My grandmother, Paati, rebuilt her life seven years ago. After living in India her whole life, she moved to California to live with my family. In one move, she lost her country, her house, her friends, her language, and her identity. She had to construct her new world with few familiar tools to rely on.
Instead of drowning in this new life, Paati began to learn to swim. She started to read newspapers in English. She began to experiment with incomplete phrases, like “eat dinner,” or “are you leaving?” She made new friends, she took care of us, and she became the central force in our lives.
Many share Paati’s story. In fact, she is like a tiny patch on a one thousand mile fabric made up of immigrants and their hopes and dreams. She and other senior citizens (65 years or older) like her make up 12 percent of the whole immigrant population. Paati embodies the spirit of perseverance and endurance that the old and young have founded this country with.
Our ideal immigrant shows a desire to succeed, is a hard worker and respects our great nation. Paati unveiled all these qualities when she was studying for her citizenship test. Every day she would study from the list of 100 questions that my mother printed for her. Although Paati failed her first test, her determination to succeed made her study even harder the second time. I remember the day she became a citizen. It was a day we celebrated.
In February, President Obama gave a State of the Union Address where he spoke about immigration, encouraging young immigrants to approach our borders and join our workforce and keep the American dream alive. Our senior citizen immigrants are rarely mentioned, since they don’t directly help the economy.
If I were President, I would ensure that the process of becoming a citizen would take into account the applicant’s age as well as their desire to succeed. Paati, as an immigrant, has knit our family together and made it stronger. Deserving candidates, those who work hard and show dedication and passion should become citizens easily, regardless of their age.
As a child of immigrant parents, immigration reform affects me personally. Although we accept immigrants from all over the world, we should find a way to attract the smart, kind, accepting people of the world—the people who we aspire to be. We have to show them that the United States is a place where perseverance is rewarded and opportunities abound.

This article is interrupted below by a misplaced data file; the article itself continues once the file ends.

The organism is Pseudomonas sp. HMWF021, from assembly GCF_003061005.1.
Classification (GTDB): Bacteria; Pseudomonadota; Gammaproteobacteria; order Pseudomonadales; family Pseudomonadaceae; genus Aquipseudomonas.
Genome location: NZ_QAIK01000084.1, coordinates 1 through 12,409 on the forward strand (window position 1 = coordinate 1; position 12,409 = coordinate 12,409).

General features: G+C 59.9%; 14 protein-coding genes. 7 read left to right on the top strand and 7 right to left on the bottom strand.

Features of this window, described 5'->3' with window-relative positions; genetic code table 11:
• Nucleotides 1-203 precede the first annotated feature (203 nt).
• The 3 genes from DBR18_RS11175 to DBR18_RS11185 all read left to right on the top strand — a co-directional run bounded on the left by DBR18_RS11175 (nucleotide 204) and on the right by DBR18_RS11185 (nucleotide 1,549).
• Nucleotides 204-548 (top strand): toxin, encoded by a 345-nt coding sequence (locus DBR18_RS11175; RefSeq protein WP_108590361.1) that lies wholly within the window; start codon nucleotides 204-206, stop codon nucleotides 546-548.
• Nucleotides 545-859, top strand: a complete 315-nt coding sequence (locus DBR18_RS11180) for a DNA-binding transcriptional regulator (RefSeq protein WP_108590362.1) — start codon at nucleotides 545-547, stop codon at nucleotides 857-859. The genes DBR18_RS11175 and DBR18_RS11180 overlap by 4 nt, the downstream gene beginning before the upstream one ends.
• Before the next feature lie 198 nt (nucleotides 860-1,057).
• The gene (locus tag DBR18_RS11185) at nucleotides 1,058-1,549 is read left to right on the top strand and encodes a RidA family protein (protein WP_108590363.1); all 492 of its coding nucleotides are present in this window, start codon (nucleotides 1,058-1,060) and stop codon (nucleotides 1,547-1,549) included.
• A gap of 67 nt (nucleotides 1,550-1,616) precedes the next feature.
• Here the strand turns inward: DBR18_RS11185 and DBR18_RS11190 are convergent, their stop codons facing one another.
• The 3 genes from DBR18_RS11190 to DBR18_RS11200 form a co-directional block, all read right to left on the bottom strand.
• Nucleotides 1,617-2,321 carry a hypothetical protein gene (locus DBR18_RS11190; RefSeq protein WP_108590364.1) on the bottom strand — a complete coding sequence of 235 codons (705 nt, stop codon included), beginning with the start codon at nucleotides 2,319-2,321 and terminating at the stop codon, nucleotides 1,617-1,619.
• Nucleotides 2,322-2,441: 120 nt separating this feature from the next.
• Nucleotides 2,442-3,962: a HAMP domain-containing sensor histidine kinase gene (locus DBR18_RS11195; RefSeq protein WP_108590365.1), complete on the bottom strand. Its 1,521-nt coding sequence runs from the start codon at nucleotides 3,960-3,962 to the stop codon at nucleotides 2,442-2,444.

Seeing Paati fail but not give up hope reached out to me. She taught me that I could change the world by embracing both my cultures, just like other immigrants do. By restricting some of these immigrants from entering our country, we are limiting ourselves from new ideas. Our “city on a hill” can become a reality if we treat immigrants—legal and illegal—with generosity and kindness.
Kavya Padmanabhan is from Los Altos Hills and is a rising Senior. She is a 1st Place essay contest winner in the grade category of 9-12.
Reema Minawala is in the 8th Grade. She attends Thornton Jr. High in Fremont. She is a 1st Place Art contest winner in the grade category of 6-8.
President Obama has made history as our first African American and mixed-race president. As he embarks on his second term in office this year, Growing Up Asian in America contestants were asked to imagine they have become our very first Asian or Pacific Islander American president.
Growing Up Asian in America is a signature program of the Asian Pacific Fund, a Bay Area community foundation established to strengthen the Asian and Pacific Islander community in the Bay Area by increasing philanthropy and supporting the organizations that serve our most vulnerable community members. You can also view the winning entries online atwww.asianpacificfund.org.